There is nothing like a brand new pillow that is all fluffy and clean. No matter what your preferred material, it is pure heaven to sink down into the softness of it when it is time for sleep. After a while that clean, fresh smell is gone and you know it wonâ€™t be too long before you are punching it angrily, trying to get some loft.
Good news. You donâ€™t have to keep sleeping on a flat, dust mite infested pillow, and you donâ€™t have to go out and buy a new one every year. Actually, with the proper care you pillow should last you for three to five years.
Most allergists recommend that you clean your pillows at least once every three or four months. If you have bad allergies, then once a month is even better. All types of pillows can be cleaned but the materials will determine how you clean and dry them.
While you couldÂ have a pillow fight to fluff them up, adding a tennis ball or two to the dryer will add loft and softness just as well. Make sure they are really dry or your pillow will smell like mildew.
Of course, you should always follow the manufacturerâ€™s instructions.
Pillows made with synthetic fibers are the easiest to clean. Youâ€™ll just need to toss them in the washing machine on a gentle cycle, letting the machine agitate for about two minutes. Turn the machine off and let them soak for a bit and then drain the water from the machine. Turn on the spin cycle and spin the pillows out until they arenâ€™t dripping wet.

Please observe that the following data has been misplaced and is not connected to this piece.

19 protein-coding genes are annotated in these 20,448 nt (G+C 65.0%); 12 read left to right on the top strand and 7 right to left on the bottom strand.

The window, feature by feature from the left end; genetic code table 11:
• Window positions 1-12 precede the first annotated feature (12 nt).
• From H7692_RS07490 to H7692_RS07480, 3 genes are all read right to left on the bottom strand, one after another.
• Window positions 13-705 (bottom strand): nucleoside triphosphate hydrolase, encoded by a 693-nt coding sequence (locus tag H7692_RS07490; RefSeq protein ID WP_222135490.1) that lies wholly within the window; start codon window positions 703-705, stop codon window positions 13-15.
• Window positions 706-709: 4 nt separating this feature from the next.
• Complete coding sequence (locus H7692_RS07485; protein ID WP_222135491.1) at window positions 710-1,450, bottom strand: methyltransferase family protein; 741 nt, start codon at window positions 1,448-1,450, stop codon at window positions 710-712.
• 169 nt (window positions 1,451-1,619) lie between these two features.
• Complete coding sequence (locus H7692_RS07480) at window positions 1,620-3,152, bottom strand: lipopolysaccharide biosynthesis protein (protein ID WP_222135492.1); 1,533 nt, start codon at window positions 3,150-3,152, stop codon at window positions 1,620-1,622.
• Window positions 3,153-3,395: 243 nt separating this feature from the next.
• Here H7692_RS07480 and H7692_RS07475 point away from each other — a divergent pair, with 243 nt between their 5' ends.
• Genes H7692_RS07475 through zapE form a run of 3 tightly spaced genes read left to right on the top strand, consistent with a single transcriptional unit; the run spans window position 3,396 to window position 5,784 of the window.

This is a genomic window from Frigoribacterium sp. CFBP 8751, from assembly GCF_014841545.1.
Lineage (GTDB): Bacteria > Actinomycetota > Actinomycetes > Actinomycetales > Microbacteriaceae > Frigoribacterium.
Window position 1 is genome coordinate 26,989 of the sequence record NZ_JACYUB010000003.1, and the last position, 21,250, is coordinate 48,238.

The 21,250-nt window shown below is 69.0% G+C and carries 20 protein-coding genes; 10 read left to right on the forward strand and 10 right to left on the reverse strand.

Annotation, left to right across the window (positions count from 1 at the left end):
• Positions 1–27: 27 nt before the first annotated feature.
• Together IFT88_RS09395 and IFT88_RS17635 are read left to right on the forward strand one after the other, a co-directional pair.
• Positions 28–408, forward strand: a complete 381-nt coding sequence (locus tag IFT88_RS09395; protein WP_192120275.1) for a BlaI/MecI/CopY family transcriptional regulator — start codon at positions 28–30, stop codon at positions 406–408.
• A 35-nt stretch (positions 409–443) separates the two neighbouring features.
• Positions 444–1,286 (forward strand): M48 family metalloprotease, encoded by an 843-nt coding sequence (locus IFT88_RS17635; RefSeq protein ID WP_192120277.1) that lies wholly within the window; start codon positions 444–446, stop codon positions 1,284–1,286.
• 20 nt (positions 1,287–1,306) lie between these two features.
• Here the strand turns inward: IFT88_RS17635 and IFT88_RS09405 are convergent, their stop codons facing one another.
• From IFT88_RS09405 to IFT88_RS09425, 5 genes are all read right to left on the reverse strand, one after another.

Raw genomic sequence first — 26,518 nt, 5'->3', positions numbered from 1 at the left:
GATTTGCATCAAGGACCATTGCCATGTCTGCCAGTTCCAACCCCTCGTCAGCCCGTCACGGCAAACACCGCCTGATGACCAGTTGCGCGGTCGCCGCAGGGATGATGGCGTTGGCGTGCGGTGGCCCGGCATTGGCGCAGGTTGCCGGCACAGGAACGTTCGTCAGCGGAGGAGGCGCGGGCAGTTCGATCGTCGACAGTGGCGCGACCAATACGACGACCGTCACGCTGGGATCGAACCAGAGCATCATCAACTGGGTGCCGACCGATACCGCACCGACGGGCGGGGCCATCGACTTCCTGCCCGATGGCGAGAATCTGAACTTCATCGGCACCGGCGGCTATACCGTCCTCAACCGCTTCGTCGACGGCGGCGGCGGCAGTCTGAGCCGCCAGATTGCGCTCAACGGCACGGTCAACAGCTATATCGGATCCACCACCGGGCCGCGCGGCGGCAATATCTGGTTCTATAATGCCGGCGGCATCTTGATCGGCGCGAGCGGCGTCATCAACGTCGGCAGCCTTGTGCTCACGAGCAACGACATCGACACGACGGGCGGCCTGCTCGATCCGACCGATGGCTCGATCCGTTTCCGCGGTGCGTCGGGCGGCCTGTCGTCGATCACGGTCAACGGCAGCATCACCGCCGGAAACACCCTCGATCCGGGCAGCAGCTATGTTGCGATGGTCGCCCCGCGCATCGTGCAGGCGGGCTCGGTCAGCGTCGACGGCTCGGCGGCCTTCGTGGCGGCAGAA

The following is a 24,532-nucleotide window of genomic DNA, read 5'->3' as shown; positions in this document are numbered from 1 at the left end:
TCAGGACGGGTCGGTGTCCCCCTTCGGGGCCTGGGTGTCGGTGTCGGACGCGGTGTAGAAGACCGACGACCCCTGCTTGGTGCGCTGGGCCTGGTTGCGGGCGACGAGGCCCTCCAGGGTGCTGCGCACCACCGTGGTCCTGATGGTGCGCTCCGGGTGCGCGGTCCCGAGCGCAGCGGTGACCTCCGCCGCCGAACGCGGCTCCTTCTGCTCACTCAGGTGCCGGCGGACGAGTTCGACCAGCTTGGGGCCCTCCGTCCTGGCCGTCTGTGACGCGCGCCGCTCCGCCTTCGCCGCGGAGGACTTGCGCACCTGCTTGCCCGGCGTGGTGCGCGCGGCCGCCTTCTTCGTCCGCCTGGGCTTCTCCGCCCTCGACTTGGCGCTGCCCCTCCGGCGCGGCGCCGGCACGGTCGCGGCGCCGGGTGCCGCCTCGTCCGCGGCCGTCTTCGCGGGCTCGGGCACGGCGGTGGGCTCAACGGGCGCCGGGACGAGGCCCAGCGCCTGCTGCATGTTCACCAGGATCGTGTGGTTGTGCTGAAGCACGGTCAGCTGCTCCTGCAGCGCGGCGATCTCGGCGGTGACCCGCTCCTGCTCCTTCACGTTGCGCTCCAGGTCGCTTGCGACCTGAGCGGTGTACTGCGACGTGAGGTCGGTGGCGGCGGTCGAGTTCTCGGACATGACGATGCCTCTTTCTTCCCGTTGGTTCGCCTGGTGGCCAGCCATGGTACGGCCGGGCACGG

I like to hang them outside for an hour or so at this point. The sunshine helps take care of any bacteria and I love that fresh smell! Bring them in when they are damp and put the pillows in the dryer on low heat. Add a couple of tennis balls to break up any fibers and help them get fluffier. Remove the pillows as soon as they are dry.
Youâ€™ll need to clean these by hand washing them in a sink or bathtub. Add room temperature water to the bathtub along with a tiny bit of baby shampoo. Mix it up with your hand and then add the pillows. Gently squeeze the water through them â€“ donâ€™t twist or wring. Soak them for thirty minutes and then let the water out of the tub. Rinse with tepid water until the water runs clear and there is no soap left.
Wash your feather pillows by hand, squeezing the water through them to make sure they are really wet all the way through, because the feathers repel water. Let them soak for about thirty minutes and then squeeze the water through again.
Rinse until the water runs clear and then put the pillows in the dryer on high. Add tennis balls to help them not to clump up. Make sure they are thoroughly dry before returning them to the bed.
Down is part of the waterfowl that insulates it from wet and cold, so down filled pillows arenâ€™t easy to get wet. Fill the washing machine with cold water and some gentle laundry soap. Squeeze the water through the pillows to ensure they get wet all the way through.
Soak the pillows for three hours or so and then turn on the machine using a gentle cycle. Adding tennis balls will help the pillows to get clean without clumping.
Dry the pillows and the tennis balls in the dryer on high heat. Give them a shake and a punch or two to fluff them up before putting them back on the bed.
Does It Need to Be Replaced?
You can test your pillow to see if it does need to be replaced by one of these tests:
- If your pillow is feather or down, fold it in half and press it to your chest to remove as much air as you can. When you release the pillow it will unfold on its own. If it doesnâ€™t it needs to be replaced.
- If you have manmade fibers, fold the pillow in half Â like with the feather pillow but put a shoe or lightweight book on top. The pillow should unfold despite the extra weight â€“ if not head for your favorite pillow store.
photo credit: David Shankbone